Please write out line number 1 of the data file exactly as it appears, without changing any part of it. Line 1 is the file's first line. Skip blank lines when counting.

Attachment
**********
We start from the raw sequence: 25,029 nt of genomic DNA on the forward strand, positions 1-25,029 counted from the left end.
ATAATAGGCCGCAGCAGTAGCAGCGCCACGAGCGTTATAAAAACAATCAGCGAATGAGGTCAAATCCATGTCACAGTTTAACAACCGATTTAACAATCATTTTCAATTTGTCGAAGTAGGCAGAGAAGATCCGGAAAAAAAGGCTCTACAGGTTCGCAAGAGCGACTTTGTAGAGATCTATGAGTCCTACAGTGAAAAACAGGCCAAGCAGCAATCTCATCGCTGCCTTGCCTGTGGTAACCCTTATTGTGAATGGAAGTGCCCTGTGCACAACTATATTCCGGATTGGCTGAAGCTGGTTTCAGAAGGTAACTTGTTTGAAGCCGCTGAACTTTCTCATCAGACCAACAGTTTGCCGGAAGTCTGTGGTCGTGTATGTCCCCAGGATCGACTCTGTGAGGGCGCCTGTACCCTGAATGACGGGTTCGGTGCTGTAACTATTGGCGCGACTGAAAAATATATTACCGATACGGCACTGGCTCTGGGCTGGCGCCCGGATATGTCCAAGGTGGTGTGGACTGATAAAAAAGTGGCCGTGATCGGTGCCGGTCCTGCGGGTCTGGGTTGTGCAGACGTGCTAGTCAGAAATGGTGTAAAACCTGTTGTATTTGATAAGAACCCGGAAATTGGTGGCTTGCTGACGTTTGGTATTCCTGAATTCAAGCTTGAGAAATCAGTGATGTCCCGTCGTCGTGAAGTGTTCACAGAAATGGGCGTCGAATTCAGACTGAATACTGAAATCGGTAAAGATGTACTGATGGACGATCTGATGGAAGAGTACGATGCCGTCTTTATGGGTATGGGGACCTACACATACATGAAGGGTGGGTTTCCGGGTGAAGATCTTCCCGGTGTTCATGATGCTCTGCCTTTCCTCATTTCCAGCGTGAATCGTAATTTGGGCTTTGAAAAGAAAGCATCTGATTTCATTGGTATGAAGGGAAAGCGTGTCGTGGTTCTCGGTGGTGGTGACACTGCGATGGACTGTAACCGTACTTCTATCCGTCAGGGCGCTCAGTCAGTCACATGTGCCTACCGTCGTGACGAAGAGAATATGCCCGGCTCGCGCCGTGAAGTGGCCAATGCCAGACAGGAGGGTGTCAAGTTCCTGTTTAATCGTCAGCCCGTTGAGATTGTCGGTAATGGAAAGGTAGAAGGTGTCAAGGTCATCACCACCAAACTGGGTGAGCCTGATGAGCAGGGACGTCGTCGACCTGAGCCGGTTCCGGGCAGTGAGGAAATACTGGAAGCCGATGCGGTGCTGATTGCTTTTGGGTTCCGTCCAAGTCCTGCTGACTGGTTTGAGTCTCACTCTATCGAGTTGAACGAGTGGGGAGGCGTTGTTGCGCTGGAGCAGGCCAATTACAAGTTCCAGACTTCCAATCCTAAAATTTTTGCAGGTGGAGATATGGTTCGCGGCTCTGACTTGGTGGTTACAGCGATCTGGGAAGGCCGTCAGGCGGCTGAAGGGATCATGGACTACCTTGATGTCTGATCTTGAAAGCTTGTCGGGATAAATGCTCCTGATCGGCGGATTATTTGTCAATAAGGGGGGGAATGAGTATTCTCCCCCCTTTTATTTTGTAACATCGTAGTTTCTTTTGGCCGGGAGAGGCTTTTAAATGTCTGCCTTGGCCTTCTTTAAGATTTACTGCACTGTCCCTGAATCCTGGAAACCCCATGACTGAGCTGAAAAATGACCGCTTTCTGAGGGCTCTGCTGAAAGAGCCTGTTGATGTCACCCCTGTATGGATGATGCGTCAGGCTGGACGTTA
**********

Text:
We start from the raw sequence: 25,029 nt of genomic DNA on the forward strand, positions 1-25,029 counted from the left end.